CLIMATE ACTIONS FOR SEPTEMBER 20 and 27
Western Mass Science for the People was proud to co-sponsor the following events:
The Resistance Film Series Presents:
Jane: An Abortion Service
Co-sponsored by Western Mass Science for the People and Tapestry Health
Wednesday, August 28, 6:30 p.m. Forbes Library Community Room
Led by activist Heather Booth, a secret, women-run abortion service flourished in the Midwest from the late ‘60s to the 1973 Roe decision – a time when abortions were illegal and dangerous. It is time to revisit this history and talk about the future of community-led health initiatives today.
SftP Tabling at Juneteenth and the Mold Gala
For the second year, SftP members tabled at the annual Juneteenth event organized by Arise in Springfield. This year it was held in Pendleton Park. (Juneteenth celebrates the abolition of slavery in the US.) Ten days later we did it all again in the Arise parking lot for Tatiana’s Mold Gala, which raised community awareness about the health consequences of mold. Brian’s insect collection inspired lots of kids — and quite a few adults as well. We also passed out information on mold, copies of board games from Kenya and Tanzania with interesting math and logic components, stickers, and of course SftP brochures.
Elementary School Program on People’s Science and Agro-Ecology
Western Mass SftP members Sigrid Schmalzer and Brian Schultz teamed up to provide a program for children at Bridge Street and many other entomologists coSchool in Northampton. It began with Sigrid (a historian) offering an interactive reading of her picture book Moth and Wasp, Soil and Ocean: Remembering Chinese Scientist Pu Zhelong’s Work for Sustainable Farming. The book introduces children to the use of parasitic wasps as an ecologically sensible method for controlling insect pests and to the history of science in socialist China, where scientists and farmers were expected to collaborate to create new knowledge suitable to local communities.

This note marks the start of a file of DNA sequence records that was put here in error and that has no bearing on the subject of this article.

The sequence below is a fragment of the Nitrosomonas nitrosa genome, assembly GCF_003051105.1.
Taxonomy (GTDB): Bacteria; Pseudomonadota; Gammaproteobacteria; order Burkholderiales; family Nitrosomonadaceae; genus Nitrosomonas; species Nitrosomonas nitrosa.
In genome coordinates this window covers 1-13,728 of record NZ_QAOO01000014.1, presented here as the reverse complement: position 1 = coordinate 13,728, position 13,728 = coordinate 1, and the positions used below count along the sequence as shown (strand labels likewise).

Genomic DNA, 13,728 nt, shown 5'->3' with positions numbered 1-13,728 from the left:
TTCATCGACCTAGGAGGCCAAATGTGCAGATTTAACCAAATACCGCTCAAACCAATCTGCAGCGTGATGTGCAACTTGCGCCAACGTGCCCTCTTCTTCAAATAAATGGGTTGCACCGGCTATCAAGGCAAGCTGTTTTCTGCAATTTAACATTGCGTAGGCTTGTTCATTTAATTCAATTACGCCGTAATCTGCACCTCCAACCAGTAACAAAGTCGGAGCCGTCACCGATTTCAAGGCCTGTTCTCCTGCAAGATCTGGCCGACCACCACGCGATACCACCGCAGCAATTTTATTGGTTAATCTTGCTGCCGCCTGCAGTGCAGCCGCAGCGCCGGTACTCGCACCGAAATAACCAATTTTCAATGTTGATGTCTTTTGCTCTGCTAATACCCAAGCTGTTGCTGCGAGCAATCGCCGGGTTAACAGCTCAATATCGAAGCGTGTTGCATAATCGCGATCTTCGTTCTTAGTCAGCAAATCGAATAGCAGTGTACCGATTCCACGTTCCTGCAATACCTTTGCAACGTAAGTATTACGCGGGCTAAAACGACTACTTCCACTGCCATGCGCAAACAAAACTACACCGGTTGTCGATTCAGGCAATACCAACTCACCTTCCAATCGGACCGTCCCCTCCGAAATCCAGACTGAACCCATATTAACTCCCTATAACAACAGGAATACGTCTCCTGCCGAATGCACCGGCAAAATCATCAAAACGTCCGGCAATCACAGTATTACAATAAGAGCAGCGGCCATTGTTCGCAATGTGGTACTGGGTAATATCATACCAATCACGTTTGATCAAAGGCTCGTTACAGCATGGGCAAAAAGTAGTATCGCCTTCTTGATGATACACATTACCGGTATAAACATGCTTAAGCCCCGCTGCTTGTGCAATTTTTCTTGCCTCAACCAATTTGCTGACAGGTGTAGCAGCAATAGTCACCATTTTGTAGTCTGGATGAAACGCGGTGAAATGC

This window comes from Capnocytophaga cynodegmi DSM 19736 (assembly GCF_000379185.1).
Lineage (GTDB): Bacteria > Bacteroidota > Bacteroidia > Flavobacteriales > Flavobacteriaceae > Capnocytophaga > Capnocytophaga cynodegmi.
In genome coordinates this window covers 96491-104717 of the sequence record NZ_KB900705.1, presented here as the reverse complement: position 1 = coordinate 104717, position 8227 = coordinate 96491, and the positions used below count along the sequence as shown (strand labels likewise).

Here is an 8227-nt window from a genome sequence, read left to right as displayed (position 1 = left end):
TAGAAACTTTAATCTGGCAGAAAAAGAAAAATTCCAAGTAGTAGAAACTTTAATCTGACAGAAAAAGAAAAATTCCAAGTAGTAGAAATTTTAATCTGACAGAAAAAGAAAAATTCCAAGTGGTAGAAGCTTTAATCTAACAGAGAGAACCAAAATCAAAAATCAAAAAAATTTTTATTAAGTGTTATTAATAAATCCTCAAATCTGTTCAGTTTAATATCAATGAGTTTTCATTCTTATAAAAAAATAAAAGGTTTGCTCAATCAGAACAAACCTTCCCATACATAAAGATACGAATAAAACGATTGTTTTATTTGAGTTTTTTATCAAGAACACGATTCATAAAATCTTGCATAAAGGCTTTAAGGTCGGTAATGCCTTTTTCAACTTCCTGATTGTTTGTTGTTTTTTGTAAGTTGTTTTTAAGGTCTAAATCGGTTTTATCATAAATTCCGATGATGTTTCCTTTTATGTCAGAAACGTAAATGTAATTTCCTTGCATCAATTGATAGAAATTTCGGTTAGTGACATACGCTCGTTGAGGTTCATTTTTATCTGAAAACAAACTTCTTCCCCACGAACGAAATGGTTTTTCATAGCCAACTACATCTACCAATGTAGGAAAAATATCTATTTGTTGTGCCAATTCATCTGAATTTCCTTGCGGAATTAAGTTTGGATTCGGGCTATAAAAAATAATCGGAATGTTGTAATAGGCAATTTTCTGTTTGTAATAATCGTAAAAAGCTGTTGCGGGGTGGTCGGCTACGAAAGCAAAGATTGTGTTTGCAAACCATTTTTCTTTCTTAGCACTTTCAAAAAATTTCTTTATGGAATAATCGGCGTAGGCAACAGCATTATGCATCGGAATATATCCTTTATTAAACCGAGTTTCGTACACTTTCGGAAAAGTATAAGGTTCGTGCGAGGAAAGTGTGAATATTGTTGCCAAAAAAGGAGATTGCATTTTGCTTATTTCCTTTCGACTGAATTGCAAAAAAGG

A few weeks later, Brian and Sigrid participated in two full days of the Bridge Street School garden program. Brian (an entomologist) brought his amazing insect collection, microscope, live parasitic wasps (they’re tiny!) recently hatched out of egg cards, and live lady bugs for kids to hold and release. Class after class of kids had the chance to see the wasps that Pu Zhelong used and that Brian uses in his research as well. It was fun and meaningful!
Radical Science Short Film Share-Fest!
We hosted share-fests at UMass and at the incredible new WOW Art Studio in Springfield.
Beginning to End Hunger Book Talk
Tuesday, September 25, 4:00-5:30 at Thompson 620, UMass
The Western Mass Chapter of Science for the People invites the public to join political agroecologist M. Jahi Chappell in a discussion of his path-breaking new book: Beginning to End Hunger: Food and environment in Belo Horizonte, Brazil and beyond. Chappell presents the story of Belo Horizonte, home to 2.5 million people and the site of one of the world’s most successful food security programs. Since its Municipal Secretariat of Food and Nutritional Security was founded in 1993, Belo Horizonte has sharply reduced malnutrition, leading it to serve as an inspiration for Brazil’s renowned Zero Hunger programs. The secretariat’s work with local family farmers shows how food security, rural livelihoods, and healthy ecosystems can be supported together. In this convincing case study, M. Jahi Chappell establishes the importance of holistic approaches to food security, suggests how to design successful policies to end hunger, and lays out strategies for enacting policy change. With these tools, we can take the next steps toward achieving similar reductions in hunger and food insecurity elsewhere in the developed and developing worlds.